Location: Within Arenal Volcano National Park; 11 miles west of La Fortuna
Altitude: 5,436 feet above sea level
Arenal Volcano is one of Costa Rica’s most popular attractions, and for good reason. On clear nights lava flows can be spectacular, especially when viewed while soaking in a naturally-heated hot springs at one of the nearby thermal resorts.
Volcano aficionados have declared Arenal the third-most perfect volcanic cone in the world. It is also the youngest and most active volcano in Costa Rica, and one of the ten most active volcanoes in the world. Arenal is a stratovolcano, similar to Japan’s Mt. Fuji.
Arenal has had several names throughout the years, including Arenal Peak, Rio Frio Volcano and Pan de Azucar (Sugar Loaf). In Spanish, Arenal means “hill of sand,” and refers to the volcano’s ash, or sandy slopes.
Just 3,000 years old, Arenal Volcano is considered a young volcano. Little is known about its early life, but it had been believed dormant from AD 1500 until 1968. Drawn by verdant slopes and incredible views, adventure lovers, hikers and naturalists regularly ascended to the volcano’s summit, often camping out in the cool crater.
On July 29, 1968, Arenal Volcano violently awoke. For the first time in over 400 years, the volcano began to erupt red-hot lava rock. The eruption did not occur from its main crater, but instead from two new craters at the western side of the volcano. Eighty people and approximately 45,000 cattle, in addition to countless wildlife, were killed in the eruption.
The 1968 eruption wiped out area towns, including Tabacon and the original Arenal. Today, they lie flooded beneath Lake Arenal, which was created in 1979 for hydroelectric purposes. The largest lake in Costa Rica, the 21,128-acre reservoir provides almost 50% of Costa Rica’s total electricity, as well as water for farming and irrigation. Arenal Volcano National Park, adjacent to Arenal Lake, is an important watershed, providing over 70% of the lake’s water.
At just over 1,800º F, Arenal Volcano’s lava is considered to be quite cool, and this low temperature makes for thicker, more solid lava. Since the 1968 eruption, Arenal has continued to erupt on a daily basis – a phenomenon known as strombolian activity – and as the “cool” lava rock accumulates, the volcano grows almost 10 feet per year. Over the last 40+ years, a second cone has grown up next to the previous, and today, Arenal sports two twin volcanic cones. The volcano’s second cone is just a few feet taller than the first, and together, they form the world-renowned “perfect” volcanic cone.
Lava flows tend to change directions every six to eight months, and typically favor the southwest and/or northwest slopes of the volcano. Explosions shoot ash plumes more than half a mile above the volcano and send boulders the size of houses tumbling down the slopes. In addition to daily activity, there are infrequent major eruptions.
Volcanologists in Costa Rica constantly monitor Arenal’s activity and warn that the volcano could have a major eruption in the future. The biggest threats are pyroclastic flows, a mixture of hot rocks and gases that can travel up to 50 mph, destroying everything in their path. Arenal Volcano National Park officials mandate that tourists stay on marked paths and keep a good distance from the crater.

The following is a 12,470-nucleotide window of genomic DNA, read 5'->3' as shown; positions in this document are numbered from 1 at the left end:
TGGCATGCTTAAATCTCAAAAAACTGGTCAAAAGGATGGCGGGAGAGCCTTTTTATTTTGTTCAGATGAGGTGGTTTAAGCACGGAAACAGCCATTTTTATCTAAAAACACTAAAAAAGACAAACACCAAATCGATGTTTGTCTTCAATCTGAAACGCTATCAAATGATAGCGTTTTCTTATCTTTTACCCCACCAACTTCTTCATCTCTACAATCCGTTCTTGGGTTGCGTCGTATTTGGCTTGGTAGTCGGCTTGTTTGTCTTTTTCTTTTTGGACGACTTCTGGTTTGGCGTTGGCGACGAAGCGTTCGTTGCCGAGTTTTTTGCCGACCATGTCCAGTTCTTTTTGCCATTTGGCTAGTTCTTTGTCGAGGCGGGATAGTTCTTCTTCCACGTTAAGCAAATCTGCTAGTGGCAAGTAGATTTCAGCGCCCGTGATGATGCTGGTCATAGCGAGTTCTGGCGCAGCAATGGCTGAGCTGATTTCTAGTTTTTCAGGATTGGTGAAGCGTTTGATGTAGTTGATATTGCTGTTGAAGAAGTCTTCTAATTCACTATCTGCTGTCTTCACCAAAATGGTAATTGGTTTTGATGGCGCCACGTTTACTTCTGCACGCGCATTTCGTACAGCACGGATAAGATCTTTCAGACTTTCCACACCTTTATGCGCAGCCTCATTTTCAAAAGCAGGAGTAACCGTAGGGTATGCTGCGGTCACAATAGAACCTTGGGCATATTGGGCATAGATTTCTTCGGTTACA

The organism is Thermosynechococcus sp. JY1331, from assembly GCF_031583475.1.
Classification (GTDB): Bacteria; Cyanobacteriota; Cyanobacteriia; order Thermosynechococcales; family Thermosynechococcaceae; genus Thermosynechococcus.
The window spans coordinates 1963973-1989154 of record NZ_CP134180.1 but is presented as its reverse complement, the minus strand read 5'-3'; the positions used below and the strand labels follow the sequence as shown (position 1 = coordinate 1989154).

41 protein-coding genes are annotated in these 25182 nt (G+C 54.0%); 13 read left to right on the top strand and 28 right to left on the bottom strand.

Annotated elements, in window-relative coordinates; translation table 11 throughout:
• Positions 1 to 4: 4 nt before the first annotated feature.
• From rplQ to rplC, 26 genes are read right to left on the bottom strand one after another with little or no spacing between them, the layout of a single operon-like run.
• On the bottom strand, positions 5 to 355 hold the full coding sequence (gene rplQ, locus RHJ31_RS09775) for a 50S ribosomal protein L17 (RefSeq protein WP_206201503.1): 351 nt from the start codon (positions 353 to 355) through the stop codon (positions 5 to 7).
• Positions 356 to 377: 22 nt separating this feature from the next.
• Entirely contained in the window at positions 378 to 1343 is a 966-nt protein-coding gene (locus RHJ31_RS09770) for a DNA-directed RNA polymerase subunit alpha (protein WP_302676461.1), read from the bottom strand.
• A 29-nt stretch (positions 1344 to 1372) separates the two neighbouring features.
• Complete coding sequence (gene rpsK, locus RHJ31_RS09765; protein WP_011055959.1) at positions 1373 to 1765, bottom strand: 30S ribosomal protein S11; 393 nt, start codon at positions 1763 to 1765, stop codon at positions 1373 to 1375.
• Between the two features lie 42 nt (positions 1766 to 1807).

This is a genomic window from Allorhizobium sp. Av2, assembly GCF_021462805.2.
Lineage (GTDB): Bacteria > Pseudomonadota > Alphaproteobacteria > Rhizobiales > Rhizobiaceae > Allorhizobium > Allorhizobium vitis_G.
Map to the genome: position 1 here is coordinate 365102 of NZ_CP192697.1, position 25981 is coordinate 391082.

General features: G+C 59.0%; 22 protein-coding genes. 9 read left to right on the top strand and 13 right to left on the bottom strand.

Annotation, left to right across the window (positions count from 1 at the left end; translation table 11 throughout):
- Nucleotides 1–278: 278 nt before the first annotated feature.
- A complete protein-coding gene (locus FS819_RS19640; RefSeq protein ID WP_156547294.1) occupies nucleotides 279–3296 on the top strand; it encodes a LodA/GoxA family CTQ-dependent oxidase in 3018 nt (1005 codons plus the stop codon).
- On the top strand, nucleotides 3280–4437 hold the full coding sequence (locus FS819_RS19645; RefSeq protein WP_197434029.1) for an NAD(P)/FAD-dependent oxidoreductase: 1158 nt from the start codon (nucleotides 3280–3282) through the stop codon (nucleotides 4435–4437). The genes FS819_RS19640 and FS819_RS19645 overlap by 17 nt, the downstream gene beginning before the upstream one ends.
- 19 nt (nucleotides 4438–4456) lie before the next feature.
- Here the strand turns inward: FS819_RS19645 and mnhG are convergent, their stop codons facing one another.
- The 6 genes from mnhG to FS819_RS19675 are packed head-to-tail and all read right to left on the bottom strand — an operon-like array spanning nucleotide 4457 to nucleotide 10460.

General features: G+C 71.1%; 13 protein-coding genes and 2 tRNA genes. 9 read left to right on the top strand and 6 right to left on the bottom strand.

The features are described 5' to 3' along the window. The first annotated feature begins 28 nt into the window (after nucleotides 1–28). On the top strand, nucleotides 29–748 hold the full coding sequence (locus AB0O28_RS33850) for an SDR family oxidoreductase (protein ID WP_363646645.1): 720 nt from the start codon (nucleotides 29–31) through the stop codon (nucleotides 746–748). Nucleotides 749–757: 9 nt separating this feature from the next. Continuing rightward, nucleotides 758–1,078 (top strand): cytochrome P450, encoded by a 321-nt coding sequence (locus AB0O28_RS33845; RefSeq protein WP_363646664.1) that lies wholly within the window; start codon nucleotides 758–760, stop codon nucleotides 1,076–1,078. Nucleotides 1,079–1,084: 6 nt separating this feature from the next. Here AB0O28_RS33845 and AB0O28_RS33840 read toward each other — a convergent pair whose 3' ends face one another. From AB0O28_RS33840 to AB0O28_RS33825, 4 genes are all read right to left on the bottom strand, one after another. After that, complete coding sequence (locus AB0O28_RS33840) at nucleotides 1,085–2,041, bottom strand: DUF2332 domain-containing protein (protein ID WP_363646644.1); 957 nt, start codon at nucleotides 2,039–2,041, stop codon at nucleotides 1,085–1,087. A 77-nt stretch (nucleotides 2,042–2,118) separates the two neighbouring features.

Many hotels and ecolodges in the La Fortuna area cater to the awesome volcano view, which is best observed on a clear night. Chato Volcano is Arenal’s neighbor to the southeast, also located within Arenal National Park.
With over 200 volcanic formations, Costa Rica is a literal hotbed of relaxing mud baths, mineral pools, and thermal hot springs. Celebrated as one of the country’s best ways to be pampered, hot spring facilities range from rustic, natural pools to manicured grounds with well-maintained springs.
Hot springs are generally defined as springs produced from geothermally heated groundwater. There are several sources for earth-heated waters, but in Costa Rica, there is but one: volcanoes. Adjacent to underground lava and hot rocks, spring water travels through the ground, often picking up dissolved solids. Homeopathy and local traditional medicine have long held that, because of their high mineral content, Costa Rica’s hot springs have healing and restorative properties. After soaking in the steamy water, you’ll be hard pressed to disagree.
Well distributed around the country, the country’s hot springs are usually found within a few miles of an active volcano. Arenal, Rincon de la Vieja and the Miravalles Volcano are the country’s most popular destinations for thermal soaks, boasting highly-rated hot springs, mud baths and spa facilities.
Natural hot springs, or warm thermal pools located adjacent to cool-water rivers, are an option for adventurous travelers and hikers. Generally located within national parks or private reserves, these pools are rustic and offer few amenities. Most notable are those in Rincon de la Vieja National Park and Tenorio Volcano National Park. Miravalles Volcano offers fantastic mud baths, promising a natural salve for both skin and the soul. Horseback rides and hikes can be arranged to these secluded locations.
Resorts throughout Costa Rica have harnessed the restorative powers of volcanic hot springs, rerouting waters into luxurious facilities. Hot spring retreats boast lush grounds, landscaped gardens and pampering day spas. Visitors can enjoy mineral soaks in secluded pools of varying temperatures.
Due to a thriving tourism industry and nightly lava shows, the Arenal Volcano area is the current hot springs champion of Costa Rica. Four major facilities offer hot springs retreats – Tabacon, The Springs Resort, Baldi and Ecotermales – while smaller resorts offer entrance to their own thermal pools.